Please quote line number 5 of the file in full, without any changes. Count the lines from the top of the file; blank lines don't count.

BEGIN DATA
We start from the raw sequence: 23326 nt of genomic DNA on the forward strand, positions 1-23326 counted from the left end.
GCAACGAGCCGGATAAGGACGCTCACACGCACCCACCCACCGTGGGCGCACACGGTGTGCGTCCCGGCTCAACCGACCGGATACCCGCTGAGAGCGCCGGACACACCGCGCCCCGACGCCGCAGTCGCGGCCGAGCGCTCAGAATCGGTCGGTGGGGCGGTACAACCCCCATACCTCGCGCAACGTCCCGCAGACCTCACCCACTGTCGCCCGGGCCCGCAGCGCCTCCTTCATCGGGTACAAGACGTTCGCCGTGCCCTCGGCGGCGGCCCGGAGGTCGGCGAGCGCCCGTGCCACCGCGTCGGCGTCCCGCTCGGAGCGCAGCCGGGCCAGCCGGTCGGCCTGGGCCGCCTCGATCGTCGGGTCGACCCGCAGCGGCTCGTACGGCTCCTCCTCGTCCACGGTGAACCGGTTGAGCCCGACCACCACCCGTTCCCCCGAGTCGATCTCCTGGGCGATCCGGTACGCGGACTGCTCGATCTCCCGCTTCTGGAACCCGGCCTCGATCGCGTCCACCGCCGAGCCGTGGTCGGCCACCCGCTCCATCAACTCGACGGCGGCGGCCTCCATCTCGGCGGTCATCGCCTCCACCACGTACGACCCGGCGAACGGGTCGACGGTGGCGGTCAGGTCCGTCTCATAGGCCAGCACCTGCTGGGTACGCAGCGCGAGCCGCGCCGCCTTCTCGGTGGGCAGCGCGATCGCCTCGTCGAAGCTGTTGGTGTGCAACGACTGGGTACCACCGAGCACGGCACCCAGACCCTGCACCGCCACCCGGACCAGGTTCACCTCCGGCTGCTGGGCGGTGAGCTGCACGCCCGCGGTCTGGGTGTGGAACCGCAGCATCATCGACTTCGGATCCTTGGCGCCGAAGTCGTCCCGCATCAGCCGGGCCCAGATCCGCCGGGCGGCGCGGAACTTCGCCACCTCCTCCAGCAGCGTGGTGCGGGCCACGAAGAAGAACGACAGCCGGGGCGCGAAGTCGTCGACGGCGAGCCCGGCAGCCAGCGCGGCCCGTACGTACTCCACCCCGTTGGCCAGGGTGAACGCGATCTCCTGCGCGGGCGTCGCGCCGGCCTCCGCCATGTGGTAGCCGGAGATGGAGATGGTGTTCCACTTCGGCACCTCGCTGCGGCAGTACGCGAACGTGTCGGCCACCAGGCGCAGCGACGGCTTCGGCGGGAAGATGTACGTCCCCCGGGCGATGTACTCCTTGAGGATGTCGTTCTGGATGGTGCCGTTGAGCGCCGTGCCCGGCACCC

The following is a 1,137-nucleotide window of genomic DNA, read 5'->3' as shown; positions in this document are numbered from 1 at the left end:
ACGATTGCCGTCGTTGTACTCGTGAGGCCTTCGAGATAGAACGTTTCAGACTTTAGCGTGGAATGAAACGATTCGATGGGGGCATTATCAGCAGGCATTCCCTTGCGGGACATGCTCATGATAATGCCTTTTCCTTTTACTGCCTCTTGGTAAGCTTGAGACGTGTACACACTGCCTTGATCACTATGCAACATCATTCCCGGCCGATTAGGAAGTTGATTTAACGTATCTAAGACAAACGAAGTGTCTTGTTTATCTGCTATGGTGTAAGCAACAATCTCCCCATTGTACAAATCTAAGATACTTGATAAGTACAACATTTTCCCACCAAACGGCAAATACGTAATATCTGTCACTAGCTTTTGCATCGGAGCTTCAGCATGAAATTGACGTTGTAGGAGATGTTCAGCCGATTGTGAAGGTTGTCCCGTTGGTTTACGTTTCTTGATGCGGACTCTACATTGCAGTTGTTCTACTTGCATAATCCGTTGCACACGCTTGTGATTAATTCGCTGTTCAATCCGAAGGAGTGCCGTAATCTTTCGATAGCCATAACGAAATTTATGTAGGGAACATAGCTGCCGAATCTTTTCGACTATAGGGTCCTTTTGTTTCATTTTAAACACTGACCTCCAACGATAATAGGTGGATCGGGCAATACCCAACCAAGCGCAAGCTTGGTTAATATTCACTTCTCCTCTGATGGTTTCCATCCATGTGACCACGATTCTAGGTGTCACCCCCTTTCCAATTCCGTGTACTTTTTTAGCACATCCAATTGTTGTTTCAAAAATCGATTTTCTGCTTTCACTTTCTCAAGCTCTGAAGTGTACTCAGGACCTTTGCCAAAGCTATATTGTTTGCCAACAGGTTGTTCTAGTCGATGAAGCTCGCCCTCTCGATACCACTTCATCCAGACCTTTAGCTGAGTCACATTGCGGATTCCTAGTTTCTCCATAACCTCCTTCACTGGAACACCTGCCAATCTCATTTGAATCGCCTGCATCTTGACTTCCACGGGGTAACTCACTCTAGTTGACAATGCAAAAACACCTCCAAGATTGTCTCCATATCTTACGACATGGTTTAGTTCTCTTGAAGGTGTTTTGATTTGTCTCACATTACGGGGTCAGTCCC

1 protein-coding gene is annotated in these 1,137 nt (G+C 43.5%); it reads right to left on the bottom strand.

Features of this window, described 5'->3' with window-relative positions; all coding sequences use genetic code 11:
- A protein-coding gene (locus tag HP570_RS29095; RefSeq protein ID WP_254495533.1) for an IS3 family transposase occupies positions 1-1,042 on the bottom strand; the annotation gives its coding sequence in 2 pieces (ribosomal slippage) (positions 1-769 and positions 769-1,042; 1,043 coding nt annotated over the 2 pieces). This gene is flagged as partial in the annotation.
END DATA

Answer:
1 protein-coding gene is annotated in these 1,137 nt (G+C 43.5%); it reads right to left on the bottom strand.